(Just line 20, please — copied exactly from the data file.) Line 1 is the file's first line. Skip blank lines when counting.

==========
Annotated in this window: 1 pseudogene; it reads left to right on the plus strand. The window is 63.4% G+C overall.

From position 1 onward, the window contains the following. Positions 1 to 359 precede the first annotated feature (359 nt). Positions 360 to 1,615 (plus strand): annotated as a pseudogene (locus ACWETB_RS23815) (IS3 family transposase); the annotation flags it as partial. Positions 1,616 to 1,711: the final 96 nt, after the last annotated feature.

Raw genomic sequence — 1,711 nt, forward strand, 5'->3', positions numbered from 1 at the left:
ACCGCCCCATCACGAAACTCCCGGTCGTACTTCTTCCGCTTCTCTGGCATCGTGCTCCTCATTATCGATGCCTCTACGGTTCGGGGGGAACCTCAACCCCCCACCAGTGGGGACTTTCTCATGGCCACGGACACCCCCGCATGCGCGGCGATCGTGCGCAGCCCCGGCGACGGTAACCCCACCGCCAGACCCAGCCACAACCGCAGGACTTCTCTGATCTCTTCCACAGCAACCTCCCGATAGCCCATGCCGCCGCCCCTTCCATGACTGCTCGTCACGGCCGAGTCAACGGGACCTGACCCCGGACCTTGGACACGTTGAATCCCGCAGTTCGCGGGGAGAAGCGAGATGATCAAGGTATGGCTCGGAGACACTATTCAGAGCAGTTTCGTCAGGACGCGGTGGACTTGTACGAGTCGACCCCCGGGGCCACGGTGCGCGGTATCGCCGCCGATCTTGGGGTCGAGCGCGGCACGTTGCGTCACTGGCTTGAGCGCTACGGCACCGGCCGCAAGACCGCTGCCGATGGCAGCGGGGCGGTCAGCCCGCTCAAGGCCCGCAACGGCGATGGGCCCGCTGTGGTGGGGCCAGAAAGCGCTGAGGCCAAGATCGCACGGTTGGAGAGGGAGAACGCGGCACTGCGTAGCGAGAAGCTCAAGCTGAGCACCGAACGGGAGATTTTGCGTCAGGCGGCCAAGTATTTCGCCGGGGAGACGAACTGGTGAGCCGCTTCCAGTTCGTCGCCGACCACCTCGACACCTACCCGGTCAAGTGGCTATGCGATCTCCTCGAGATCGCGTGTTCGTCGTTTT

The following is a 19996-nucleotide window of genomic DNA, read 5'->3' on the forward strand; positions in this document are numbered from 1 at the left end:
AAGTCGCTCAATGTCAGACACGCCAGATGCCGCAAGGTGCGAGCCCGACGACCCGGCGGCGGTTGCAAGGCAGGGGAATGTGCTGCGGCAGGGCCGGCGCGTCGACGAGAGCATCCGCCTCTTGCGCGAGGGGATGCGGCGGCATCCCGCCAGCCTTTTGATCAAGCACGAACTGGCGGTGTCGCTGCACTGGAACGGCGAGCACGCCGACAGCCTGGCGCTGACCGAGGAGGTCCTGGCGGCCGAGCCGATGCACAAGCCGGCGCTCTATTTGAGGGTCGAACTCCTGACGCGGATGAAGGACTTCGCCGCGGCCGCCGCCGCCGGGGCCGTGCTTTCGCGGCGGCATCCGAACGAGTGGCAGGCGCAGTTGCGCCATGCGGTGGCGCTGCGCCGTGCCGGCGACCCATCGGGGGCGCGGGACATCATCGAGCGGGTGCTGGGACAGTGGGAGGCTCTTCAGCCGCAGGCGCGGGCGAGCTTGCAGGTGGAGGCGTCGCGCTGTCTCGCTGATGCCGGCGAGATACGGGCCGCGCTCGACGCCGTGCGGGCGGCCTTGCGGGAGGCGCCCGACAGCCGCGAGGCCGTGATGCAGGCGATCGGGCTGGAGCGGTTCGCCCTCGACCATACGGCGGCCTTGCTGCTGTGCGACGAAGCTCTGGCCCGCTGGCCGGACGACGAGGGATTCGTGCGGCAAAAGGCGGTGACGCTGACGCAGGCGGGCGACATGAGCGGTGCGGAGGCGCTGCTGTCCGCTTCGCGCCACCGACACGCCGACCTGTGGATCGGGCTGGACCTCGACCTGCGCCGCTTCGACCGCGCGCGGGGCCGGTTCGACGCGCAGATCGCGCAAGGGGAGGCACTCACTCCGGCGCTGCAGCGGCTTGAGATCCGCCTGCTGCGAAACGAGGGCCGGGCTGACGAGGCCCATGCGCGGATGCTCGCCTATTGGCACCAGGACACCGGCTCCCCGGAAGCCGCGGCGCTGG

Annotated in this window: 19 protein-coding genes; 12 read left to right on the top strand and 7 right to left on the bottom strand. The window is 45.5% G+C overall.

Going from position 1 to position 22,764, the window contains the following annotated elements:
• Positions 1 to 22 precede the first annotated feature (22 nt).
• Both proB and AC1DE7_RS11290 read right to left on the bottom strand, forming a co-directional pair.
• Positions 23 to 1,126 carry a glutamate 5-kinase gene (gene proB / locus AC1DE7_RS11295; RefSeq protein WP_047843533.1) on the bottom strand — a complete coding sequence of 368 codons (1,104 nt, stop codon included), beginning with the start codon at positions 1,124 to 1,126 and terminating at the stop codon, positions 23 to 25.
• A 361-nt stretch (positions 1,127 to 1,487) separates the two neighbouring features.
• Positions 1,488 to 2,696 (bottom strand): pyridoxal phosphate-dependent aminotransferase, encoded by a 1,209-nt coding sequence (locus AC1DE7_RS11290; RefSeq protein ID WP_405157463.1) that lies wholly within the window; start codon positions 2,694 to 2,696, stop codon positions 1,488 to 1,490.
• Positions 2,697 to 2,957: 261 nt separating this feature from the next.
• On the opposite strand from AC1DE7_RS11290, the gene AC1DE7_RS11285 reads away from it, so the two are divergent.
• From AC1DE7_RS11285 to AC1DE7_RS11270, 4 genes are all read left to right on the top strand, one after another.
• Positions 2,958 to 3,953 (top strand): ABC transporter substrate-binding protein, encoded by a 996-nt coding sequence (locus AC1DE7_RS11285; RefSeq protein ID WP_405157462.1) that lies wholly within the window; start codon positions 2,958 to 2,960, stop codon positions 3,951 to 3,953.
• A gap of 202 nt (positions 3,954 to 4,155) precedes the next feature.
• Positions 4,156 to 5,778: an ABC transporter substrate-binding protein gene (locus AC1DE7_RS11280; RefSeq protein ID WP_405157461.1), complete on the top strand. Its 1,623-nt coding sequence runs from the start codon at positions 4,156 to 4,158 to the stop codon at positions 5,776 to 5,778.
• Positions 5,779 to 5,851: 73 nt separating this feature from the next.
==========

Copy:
• Positions 5,779 to 5,851: 73 nt separating this feature from the next.